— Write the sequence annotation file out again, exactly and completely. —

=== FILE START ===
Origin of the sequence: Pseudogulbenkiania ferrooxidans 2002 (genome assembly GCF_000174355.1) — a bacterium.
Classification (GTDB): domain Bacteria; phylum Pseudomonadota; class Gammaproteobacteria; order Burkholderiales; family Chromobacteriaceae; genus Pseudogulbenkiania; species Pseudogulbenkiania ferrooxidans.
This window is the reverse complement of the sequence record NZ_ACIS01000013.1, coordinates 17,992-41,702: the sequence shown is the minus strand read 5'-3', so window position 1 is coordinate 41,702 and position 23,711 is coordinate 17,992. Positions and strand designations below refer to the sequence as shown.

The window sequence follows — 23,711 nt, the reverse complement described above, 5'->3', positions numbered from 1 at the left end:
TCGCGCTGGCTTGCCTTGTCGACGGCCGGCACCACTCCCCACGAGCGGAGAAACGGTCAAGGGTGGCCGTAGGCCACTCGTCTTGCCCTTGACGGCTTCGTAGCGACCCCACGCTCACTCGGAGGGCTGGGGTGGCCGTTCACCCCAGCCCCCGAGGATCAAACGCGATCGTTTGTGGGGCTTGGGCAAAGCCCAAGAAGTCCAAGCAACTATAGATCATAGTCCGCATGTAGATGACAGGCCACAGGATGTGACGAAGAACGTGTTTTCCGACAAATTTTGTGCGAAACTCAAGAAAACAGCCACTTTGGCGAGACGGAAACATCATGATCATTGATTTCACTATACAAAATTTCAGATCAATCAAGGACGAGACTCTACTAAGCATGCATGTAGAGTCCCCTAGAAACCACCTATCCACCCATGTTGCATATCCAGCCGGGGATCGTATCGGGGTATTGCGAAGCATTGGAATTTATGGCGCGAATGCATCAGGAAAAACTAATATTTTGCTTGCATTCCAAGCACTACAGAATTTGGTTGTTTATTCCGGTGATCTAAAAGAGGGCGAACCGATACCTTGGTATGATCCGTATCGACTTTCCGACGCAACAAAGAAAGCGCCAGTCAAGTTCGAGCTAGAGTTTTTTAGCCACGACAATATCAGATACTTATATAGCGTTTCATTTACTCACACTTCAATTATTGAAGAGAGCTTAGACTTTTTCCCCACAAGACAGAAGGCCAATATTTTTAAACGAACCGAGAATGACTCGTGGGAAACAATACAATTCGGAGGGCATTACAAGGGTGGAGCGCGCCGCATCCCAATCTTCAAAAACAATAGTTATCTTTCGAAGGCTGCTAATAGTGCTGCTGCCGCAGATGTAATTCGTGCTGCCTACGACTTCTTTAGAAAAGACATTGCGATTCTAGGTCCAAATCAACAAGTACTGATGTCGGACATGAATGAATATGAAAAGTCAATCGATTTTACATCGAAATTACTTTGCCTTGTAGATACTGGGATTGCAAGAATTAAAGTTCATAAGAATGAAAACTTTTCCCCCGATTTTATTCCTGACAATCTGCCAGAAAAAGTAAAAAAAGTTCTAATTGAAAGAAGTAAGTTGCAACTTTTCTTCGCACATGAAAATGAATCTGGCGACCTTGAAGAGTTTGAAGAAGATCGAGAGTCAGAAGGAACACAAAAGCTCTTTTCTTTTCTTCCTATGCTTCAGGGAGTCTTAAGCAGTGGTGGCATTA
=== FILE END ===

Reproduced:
Origin of the sequence: Pseudogulbenkiania ferrooxidans 2002 (genome assembly GCF_000174355.1) — a bacterium.
Classification (GTDB): domain Bacteria; phylum Pseudomonadota; class Gammaproteobacteria; order Burkholderiales; family Chromobacteriaceae; genus Pseudogulbenkiania; species Pseudogulbenkiania ferrooxidans.
This window is the reverse complement of the sequence record NZ_ACIS01000013.1, coordinates 17,992-41,702: the sequence shown is the minus strand read 5'-3', so window position 1 is coordinate 41,702 and position 23,711 is coordinate 17,992. Positions and strand designations below refer to the sequence as shown.

The window sequence follows — 23,711 nt, the reverse complement described above, 5'->3', positions numbered from 1 at the left end:
TCGCGCTGGCTTGCCTTGTCGACGGCCGGCACCACTCCCCACGAGCGGAGAAACGGTCAAGGGTGGCCGTAGGCCACTCGTCTTGCCCTTGACGGCTTCGTAGCGACCCCACGCTCACTCGGAGGGCTGGGGTGGCCGTTCACCCCAGCCCCCGAGGATCAAACGCGATCGTTTGTGGGGCTTGGGCAAAGCCCAAGAAGTCCAAGCAACTATAGATCATAGTCCGCATGTAGATGACAGGCCACAGGATGTGACGAAGAACGTGTTTTCCGACAAATTTTGTGCGAAACTCAAGAAAACAGCCACTTTGGCGAGACGGAAACATCATGATCATTGATTTCACTATACAAAATTTCAGATCAATCAAGGACGAGACTCTACTAAGCATGCATGTAGAGTCCCCTAGAAACCACCTATCCACCCATGTTGCATATCCAGCCGGGGATCGTATCGGGGTATTGCGAAGCATTGGAATTTATGGCGCGAATGCATCAGGAAAAACTAATATTTTGCTTGCATTCCAAGCACTACAGAATTTGGTTGTTTATTCCGGTGATCTAAAAGAGGGCGAACCGATACCTTGGTATGATCCGTATCGACTTTCCGACGCAACAAAGAAAGCGCCAGTCAAGTTCGAGCTAGAGTTTTTTAGCCACGACAATATCAGATACTTATATAGCGTTTCATTTACTCACACTTCAATTATTGAAGAGAGCTTAGACTTTTTCCCCACAAGACAGAAGGCCAATATTTTTAAACGAACCGAGAATGACTCGTGGGAAACAATACAATTCGGAGGGCATTACAAGGGTGGAGCGCGCCGCATCCCAATCTTCAAAAACAATAGTTATCTTTCGAAGGCTGCTAATAGTGCTGCTGCCGCAGATGTAATTCGTGCTGCCTACGACTTCTTTAGAAAAGACATTGCGATTCTAGGTCCAAATCAACAAGTACTGATGTCGGACATGAATGAATATGAAAAGTCAATCGATTTTACATCGAAATTACTTTGCCTTGTAGATACTGGGATTGCAAGAATTAAAGTTCATAAGAATGAAAACTTTTCCCCCGATTTTATTCCTGACAATCTGCCAGAAAAAGTAAAAAAAGTTCTAATTGAAAGAAGTAAGTTGCAACTTTTCTTCGCACATGAAAATGAATCTGGCGACCTTGAAGAGTTTGAAGAAGATCGAGAGTCAGAAGGAACACAAAAGCTCTTTTCTTTTCTTCCTATGCTTCAGGGAGTCTTAAGCAGTGGTGGCATTA